We use cookies to understand how you use our site and to improve your experience. This includes personalizing content and advertising. To learn more, click here. By continuing to use our site, you accept our use of cookies. Cookie Policy.


Download Mobile App

Potential Biomarker Identified for Relapse of Acquired Hemophilia A

By LabMedica International staff writers
Posted on 26 Jun 2019
Acquired hemophilia A (AHA) is a rare autoimmune bleeding disorder caused by the presence of autoantibodies against coagulation factor VIII (FVIII) and the mortality rate remains high. The disorder characterized by bleeding that occurs in patients with a personal and family history negative for hemorrhages.

International recommendations define complete remission as undetectable inhibitor (<0.6 Bethesda Units [BU]) and normal FVIII activity (FVIII:C) that persists after immunosuppressive therapy stopped. For patients achieving remission, the risk of relapse reaches 20%. The definition of complete remission in AHA, a rare bleeding disorder caused by autoantibodies that inhibit FVIII, still lacks consensus. In turn, relapse is defined as the recurrence of inhibitors of FVIII and low FVIII levels after reaching complete remission.

Image: The factor VIII:C/VWF:Ag ratio as a useful tool to predict relapse in patients with acquired hemophilia A (Photo courtesy of Joana Fernandes, PhD).
Image: The factor VIII:C/VWF:Ag ratio as a useful tool to predict relapse in patients with acquired hemophilia A (Photo courtesy of Joana Fernandes, PhD).

A team of scientists working with hematologists at University Hospital of Nantes (Nantes, France) enrolled 64 AHA patients all diagnosed between 2000 and 2015. Their median age at diagnosis was 78.9 years, most were men (63%), and only five (8%) had no bleeding symptoms. Thirty patients (47%) had bleeding in multiple sites. The most common manifestations at diagnosis were subcutaneous (under-the-skin) and muscular hematoma (swelling from blood leakage) in 47 patients (73%). The most common underlying disorders were cancer (16%) and autoimmune disorders (9%). In 30 patients (47%), AHA was considered idiopathic (with no known cause).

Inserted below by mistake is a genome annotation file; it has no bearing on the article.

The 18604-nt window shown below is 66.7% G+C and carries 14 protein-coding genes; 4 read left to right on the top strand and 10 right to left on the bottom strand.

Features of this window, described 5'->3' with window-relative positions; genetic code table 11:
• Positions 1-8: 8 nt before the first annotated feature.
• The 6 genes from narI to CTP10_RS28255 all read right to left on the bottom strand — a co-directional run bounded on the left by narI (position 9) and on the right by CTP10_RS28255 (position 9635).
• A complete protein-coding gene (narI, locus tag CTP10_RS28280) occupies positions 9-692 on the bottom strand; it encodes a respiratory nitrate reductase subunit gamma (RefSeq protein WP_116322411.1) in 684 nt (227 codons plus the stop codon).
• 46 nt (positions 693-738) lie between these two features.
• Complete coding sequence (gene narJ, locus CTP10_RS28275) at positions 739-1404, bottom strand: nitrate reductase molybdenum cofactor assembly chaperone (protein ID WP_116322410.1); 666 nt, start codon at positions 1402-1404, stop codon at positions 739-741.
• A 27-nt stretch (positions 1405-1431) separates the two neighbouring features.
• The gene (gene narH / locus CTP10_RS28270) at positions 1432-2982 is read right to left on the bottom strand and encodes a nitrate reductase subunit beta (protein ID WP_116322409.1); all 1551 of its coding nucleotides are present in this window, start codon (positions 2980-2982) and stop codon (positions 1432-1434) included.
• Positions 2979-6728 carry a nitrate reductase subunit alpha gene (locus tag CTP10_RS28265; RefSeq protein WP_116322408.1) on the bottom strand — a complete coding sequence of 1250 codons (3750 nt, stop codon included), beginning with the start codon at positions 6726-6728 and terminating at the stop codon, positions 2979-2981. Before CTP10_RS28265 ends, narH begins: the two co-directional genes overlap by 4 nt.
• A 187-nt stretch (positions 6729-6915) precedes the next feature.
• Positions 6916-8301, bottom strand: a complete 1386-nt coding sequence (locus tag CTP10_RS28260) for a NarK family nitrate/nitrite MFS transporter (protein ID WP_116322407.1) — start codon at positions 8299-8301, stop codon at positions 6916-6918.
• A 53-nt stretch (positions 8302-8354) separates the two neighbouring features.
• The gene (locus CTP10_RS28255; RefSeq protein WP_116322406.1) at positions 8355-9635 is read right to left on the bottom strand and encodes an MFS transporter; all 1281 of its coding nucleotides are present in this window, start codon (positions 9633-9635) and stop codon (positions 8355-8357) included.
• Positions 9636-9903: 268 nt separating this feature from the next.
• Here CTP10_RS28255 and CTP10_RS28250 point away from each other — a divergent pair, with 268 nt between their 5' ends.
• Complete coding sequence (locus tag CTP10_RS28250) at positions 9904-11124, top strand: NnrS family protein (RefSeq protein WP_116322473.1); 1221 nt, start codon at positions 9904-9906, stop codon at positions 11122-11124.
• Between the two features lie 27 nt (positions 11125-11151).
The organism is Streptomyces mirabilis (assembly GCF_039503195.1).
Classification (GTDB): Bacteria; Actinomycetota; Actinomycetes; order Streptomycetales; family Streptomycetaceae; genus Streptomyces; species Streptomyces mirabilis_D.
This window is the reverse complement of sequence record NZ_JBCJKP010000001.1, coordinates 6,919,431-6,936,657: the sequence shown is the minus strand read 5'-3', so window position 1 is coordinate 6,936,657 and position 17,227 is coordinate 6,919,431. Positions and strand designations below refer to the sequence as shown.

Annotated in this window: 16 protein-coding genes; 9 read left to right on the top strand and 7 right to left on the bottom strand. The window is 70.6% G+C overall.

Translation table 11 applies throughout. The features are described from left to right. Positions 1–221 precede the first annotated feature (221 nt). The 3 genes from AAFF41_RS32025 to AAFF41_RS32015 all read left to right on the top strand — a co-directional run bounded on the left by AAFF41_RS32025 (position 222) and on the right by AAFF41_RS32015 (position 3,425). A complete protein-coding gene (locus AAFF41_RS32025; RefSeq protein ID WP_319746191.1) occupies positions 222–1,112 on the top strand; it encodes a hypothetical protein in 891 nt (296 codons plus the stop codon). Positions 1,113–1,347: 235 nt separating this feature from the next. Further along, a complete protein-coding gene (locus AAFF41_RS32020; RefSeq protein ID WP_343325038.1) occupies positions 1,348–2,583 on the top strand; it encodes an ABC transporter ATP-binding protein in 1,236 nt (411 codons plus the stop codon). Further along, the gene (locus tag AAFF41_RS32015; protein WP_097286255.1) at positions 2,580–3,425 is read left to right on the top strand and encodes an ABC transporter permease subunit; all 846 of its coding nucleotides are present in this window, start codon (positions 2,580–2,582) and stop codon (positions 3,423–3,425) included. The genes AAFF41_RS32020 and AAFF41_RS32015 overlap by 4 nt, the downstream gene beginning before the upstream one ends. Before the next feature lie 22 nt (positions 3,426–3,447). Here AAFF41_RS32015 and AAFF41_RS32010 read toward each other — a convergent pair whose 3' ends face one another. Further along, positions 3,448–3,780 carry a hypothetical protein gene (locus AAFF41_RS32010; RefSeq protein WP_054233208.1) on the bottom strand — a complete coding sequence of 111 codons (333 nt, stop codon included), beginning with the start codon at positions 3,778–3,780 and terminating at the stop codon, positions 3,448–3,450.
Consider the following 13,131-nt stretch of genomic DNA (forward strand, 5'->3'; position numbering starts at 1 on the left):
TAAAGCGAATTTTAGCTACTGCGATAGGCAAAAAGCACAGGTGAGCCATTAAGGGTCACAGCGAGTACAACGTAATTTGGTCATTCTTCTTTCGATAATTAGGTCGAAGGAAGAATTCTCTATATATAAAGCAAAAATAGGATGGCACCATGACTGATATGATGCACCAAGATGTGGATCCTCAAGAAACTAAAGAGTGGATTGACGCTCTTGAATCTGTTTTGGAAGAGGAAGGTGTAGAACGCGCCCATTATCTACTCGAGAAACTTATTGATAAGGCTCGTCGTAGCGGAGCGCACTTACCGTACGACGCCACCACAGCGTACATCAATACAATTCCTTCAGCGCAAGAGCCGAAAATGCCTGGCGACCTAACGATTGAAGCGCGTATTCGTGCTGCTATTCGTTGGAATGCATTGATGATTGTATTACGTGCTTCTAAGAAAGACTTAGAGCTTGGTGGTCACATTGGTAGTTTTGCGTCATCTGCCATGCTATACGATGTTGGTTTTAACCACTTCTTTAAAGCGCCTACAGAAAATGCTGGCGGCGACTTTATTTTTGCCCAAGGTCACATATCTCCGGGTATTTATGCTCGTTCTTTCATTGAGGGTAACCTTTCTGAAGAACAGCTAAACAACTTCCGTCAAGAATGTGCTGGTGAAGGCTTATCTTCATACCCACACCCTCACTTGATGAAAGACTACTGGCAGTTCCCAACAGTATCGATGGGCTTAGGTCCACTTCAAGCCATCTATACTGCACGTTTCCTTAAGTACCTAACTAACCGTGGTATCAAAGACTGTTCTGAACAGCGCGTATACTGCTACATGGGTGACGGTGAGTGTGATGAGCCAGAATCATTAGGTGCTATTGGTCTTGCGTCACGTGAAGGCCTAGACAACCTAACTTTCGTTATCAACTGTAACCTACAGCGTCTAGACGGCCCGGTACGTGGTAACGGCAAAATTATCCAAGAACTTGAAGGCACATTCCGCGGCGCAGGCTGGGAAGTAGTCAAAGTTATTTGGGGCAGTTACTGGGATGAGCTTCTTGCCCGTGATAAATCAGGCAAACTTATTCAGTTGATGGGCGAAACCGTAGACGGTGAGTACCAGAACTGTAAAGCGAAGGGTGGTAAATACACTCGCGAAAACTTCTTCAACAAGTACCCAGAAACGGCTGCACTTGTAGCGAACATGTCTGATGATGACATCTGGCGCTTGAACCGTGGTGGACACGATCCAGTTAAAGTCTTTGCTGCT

The team calculated the ratio between the blood clotting protein factor VIII (FVIII) and the von Willebrand factor (VWF) which may be a reliable biomarker of recovery and relapse in patients with acquired hemophilia A (AHA). Factor VIII is closely associated with the protein VWF, which helps platelets adhere to sites of blood vessel damage and protects FVIII in the circulation. The FVIII/W ratio, between FVIII activity (FVIII:C) and the VWF antigen, is normally close to 1.0, but, in patients with inherited HA or von Willebrand disease (VWD) type 2N, it is lower than 0.5 due to the decrease in FVIII.

The team reported that the median FVIII/W ratio, assessed in 46 patients, was 0.01, significantly lower than in 40 healthy subjects (1.13), 26 patients with VWD type 2N (0.25), and 39 patients with inherited hemophilia (0.38). The median follow-up duration was 22.9 months. Fifty-five patients (86%) achieved complete remission, but 11 of these patients (20%) relapsed. Time to relapse after achieving complete remission was 8.9 months. All 22 patients who did not relapse showed regular increases in the analyzed ratio until normalization, with only one patient later showing a ratio inferior to the lower normal value (0.66).

The authors concluded that their data suggest that the FVIII/W ratio could be considered a sensitive biological marker to predict recovery and/or relapse in AHA. The study was originally published on May 2, 2019, in the journal Haemophilia.

Related Links:
University Hospital of Nantes

Latest Hematology News

MINDRAY -MR Global Limited